Dining With Denise Neil

Couple who made Wichita’s Ty’s Diner a greasy burger palace die one day apart

Vern Hartley, cooking burgers at Ty’s Diner in 1989, died last week in Utah. His wife, Dottie, died the next day.
Vern Hartley, cooking burgers at Ty’s Diner in 1989, died last week in Utah. His wife, Dottie, died the next day. File photo

One of Wichita’s oldest and most loved greasy burger restaurants is what it is today because of Vern and Dottie Hartley, its current owners say.

The Hartleys, who owned Ty’s Diner at 928 W. Second St. from 1980 until the mid 1990s, died last week — one day apart — in Utah, according to their obituaries, which were shared this week on the Ty’s Diner Facebook page.

“A lot of my customers say that they were the reason that Ty’s Diner is the way it is today,” said Kristen Hale, who is the seventh and current owner of the restaurant, which was opened in 1953 by Kenny Tyson. “Kenny was the founder, but Vern and Dottie really put their heart and soul into it.”

Vern, whose full name was LaVernard, died on Saturday at his home in Cedar City Utah, according to his obituary. Dottie, 89, died the next day.

Vern’s obituary says that Dottie was his second wife, and the couple moved to Wichita to be closer to her sons. He had previously worked as a regional manager for Kentucky Fried Chicken.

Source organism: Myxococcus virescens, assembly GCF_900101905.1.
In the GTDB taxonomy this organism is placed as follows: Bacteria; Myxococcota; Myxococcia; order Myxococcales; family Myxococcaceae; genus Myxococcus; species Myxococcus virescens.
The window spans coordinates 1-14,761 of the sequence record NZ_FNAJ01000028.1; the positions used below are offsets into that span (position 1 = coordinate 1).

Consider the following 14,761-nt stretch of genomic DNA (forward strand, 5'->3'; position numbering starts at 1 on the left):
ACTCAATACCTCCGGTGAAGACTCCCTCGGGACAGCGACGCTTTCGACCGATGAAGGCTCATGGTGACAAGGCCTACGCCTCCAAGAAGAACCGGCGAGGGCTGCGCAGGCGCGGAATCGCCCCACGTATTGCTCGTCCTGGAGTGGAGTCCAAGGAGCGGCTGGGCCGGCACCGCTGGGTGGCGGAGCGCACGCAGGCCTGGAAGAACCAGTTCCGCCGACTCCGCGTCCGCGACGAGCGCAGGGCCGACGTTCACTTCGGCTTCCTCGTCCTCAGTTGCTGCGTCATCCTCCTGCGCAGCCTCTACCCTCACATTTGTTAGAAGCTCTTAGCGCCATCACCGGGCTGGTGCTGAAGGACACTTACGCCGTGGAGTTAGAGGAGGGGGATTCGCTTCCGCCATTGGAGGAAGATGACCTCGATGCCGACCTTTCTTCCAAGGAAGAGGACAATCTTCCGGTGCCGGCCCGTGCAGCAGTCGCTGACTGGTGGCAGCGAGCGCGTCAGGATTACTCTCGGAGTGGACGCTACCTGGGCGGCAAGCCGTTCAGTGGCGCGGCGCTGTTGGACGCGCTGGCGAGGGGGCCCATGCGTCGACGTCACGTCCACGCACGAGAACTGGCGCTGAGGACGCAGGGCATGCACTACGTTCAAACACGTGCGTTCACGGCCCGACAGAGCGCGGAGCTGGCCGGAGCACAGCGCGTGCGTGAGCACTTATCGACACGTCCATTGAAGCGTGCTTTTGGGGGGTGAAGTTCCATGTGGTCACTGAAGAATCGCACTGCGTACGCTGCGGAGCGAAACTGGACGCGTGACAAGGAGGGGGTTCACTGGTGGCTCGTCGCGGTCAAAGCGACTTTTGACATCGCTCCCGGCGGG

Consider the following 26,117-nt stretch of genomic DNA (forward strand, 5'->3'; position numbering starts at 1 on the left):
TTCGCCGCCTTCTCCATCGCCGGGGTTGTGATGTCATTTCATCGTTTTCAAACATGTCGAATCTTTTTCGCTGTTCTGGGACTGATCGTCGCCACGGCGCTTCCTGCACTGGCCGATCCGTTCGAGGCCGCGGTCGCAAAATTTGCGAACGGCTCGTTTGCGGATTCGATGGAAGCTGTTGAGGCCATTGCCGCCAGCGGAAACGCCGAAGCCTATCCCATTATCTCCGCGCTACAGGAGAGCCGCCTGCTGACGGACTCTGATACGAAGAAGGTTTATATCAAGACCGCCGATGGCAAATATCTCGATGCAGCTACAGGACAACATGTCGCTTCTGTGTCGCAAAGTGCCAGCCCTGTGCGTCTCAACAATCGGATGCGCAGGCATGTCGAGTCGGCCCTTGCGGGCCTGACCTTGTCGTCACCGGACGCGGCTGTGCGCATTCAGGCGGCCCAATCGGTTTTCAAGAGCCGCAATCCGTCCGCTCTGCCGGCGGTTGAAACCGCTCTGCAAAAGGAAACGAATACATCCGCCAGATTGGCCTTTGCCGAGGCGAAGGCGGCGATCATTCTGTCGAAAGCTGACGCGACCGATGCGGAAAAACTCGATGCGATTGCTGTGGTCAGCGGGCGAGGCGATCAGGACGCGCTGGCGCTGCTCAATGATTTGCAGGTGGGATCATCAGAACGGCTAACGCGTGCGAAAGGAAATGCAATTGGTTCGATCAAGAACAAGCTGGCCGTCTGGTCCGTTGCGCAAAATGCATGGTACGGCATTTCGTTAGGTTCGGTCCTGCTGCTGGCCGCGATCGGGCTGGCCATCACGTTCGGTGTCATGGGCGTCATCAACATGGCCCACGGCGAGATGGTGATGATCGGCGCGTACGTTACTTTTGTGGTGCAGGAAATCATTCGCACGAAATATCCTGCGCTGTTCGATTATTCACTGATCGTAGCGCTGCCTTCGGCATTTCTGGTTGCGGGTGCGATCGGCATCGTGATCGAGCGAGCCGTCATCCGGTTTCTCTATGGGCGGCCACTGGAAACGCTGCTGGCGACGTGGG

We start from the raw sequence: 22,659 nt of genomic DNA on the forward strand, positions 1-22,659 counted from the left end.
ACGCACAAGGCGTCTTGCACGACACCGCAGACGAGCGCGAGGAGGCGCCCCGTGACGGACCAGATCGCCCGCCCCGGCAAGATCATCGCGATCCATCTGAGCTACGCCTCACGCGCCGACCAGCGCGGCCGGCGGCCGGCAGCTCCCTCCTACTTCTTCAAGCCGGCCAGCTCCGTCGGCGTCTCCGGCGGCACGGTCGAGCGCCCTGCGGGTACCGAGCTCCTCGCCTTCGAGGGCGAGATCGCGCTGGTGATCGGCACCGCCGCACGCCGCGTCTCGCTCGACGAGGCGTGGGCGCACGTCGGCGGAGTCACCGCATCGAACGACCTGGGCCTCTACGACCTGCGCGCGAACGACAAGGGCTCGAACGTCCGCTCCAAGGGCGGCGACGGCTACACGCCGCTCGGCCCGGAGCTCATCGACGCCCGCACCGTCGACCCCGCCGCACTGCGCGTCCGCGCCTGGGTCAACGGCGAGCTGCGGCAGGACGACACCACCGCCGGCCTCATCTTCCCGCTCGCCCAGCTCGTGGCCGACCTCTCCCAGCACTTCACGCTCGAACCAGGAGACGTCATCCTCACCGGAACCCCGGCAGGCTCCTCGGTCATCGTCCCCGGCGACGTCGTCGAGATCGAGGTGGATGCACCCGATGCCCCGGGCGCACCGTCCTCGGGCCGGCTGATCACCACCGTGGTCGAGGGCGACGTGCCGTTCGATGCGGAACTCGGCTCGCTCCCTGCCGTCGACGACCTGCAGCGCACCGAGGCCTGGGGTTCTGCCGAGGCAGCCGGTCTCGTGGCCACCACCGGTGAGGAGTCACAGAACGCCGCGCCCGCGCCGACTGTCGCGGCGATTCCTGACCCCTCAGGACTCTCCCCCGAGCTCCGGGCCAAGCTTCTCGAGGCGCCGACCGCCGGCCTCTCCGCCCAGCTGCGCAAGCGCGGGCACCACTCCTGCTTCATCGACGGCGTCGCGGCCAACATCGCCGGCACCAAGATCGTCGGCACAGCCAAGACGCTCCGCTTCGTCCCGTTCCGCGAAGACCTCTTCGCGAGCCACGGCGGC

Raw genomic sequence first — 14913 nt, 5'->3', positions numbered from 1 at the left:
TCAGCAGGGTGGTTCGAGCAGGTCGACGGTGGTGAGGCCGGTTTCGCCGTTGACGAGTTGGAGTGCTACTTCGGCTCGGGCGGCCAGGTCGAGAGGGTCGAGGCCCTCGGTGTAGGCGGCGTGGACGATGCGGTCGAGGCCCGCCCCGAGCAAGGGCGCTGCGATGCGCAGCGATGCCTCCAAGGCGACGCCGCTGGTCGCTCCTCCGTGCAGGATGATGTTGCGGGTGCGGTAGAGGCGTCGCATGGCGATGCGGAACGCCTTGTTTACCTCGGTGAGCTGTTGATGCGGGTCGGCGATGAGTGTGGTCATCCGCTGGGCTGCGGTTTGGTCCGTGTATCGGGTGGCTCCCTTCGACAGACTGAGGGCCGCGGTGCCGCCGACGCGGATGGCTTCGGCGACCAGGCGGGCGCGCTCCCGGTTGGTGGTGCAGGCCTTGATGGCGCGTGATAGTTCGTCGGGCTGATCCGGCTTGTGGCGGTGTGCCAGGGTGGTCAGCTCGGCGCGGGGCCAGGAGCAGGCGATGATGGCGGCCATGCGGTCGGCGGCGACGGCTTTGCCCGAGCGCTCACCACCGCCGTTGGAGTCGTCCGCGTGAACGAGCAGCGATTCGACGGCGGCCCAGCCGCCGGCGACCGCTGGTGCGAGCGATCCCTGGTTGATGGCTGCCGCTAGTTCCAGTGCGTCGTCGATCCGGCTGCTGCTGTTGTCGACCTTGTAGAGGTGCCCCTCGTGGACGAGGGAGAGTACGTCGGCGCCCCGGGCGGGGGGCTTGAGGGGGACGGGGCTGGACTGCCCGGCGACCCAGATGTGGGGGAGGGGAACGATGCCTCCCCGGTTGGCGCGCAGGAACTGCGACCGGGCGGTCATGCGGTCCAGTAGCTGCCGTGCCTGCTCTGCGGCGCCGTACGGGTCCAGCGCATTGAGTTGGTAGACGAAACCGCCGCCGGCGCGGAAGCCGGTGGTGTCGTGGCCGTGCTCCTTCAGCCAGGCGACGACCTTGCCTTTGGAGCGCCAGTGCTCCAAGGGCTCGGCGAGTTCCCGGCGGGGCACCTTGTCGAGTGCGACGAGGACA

They bought Ty’s and threw themselves into it, according to a story published in the Wichita Eagle in 1989.

“The couple arrive at the restaurant each morning between 7:30 and 8,” the story said. “They prepare lettuce, tomatoes and onions, separate fresh ground beef into patties and cut potatoes. By the time Ty’s opens at 11, they are prepared for 3 non-stop hours. The place fills up early and empties out late.”

Vern worked as the restaurant’s only cook, the article said. Dottie handled the books and worked as waitress and hostess.

The Hartleys are who brought the restaurant into modern times, the article said. They added a grill that would handle more than one order at a time and purchased two deep fryers.

’’We have the best hamburgers around,” Vern Hartley said in 1989. “That’s why people keep coming back.”

Ty’s, which has been open for 65 years, is one of the oldest still-operating restaurants in Wichita.

Related stories from Wichita Eagle